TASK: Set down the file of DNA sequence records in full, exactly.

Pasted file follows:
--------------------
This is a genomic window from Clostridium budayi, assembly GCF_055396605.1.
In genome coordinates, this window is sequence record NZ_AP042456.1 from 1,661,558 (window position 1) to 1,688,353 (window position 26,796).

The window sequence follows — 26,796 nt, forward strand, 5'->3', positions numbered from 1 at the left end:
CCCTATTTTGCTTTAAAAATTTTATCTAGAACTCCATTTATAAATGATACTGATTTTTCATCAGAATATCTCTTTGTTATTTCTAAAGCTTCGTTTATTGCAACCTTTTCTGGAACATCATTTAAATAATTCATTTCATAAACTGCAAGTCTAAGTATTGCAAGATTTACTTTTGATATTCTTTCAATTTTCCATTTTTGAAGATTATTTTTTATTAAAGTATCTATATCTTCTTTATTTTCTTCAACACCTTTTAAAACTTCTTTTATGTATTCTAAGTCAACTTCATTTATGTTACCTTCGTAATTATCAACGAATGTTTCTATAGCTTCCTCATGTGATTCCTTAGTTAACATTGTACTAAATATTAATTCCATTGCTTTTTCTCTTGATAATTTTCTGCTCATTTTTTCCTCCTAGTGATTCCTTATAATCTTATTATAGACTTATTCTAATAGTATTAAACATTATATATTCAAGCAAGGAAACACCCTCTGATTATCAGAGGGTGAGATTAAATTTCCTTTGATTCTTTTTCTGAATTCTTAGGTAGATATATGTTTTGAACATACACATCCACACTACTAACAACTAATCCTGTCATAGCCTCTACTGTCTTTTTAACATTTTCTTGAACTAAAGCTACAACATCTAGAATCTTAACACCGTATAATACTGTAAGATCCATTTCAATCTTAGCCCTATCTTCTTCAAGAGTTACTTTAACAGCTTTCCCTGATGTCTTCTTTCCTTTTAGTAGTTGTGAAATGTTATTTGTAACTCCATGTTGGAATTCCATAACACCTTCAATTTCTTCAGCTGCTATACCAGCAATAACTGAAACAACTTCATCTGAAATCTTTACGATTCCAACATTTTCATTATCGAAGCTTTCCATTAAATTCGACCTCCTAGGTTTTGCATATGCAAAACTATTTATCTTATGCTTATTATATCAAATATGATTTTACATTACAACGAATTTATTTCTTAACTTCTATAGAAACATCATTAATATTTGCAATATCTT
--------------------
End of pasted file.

This is a genomic window from Clostridium budayi, assembly GCF_055396605.1.
In genome coordinates, this window is sequence record NZ_AP042456.1 from 1,661,558 (window position 1) to 1,688,353 (window position 26,796).

The window sequence follows — 26,796 nt, forward strand, 5'->3', positions numbered from 1 at the left end:
CCCTATTTTGCTTTAAAAATTTTATCTAGAACTCCATTTATAAATGATACTGATTTTTCATCAGAATATCTCTTTGTTATTTCTAAAGCTTCGTTTATTGCAACCTTTTCTGGAACATCATTTAAATAATTCATTTCATAAACTGCAAGTCTAAGTATTGCAAGATTTACTTTTGATATTCTTTCAATTTTCCATTTTTGAAGATTATTTTTTATTAAAGTATCTATATCTTCTTTATTTTCTTCAACACCTTTTAAAACTTCTTTTATGTATTCTAAGTCAACTTCATTTATGTTACCTTCGTAATTATCAACGAATGTTTCTATAGCTTCCTCATGTGATTCCTTAGTTAACATTGTACTAAATATTAATTCCATTGCTTTTTCTCTTGATAATTTTCTGCTCATTTTTTCCTCCTAGTGATTCCTTATAATCTTATTATAGACTTATTCTAATAGTATTAAACATTATATATTCAAGCAAGGAAACACCCTCTGATTATCAGAGGGTGAGATTAAATTTCCTTTGATTCTTTTTCTGAATTCTTAGGTAGATATATGTTTTGAACATACACATCCACACTACTAACAACTAATCCTGTCATAGCCTCTACTGTCTTTTTAACATTTTCTTGAACTAAAGCTACAACATCTAGAATCTTAACACCGTATAATACTGTAAGATCCATTTCAATCTTAGCCCTATCTTCTTCAAGAGTTACTTTAACAGCTTTCCCTGATGTCTTCTTTCCTTTTAGTAGTTGTGAAATGTTATTTGTAACTCCATGTTGGAATTCCATAACACCTTCAATTTCTTCAGCTGCTATACCAGCAATAACTGAAACAACTTCATCTGAAATCTTTACGATTCCAACATTTTCATTATCGAAGCTTTCCATTAAATTCGACCTCCTAGGTTTTGCATATGCAAAACTATTTATCTTATGCTTATTATATCAAATATGATTTTACATTACAACGAATTTATTTCTTAACTTCTATAGAAACATCATTAATATTTGCAATATCTT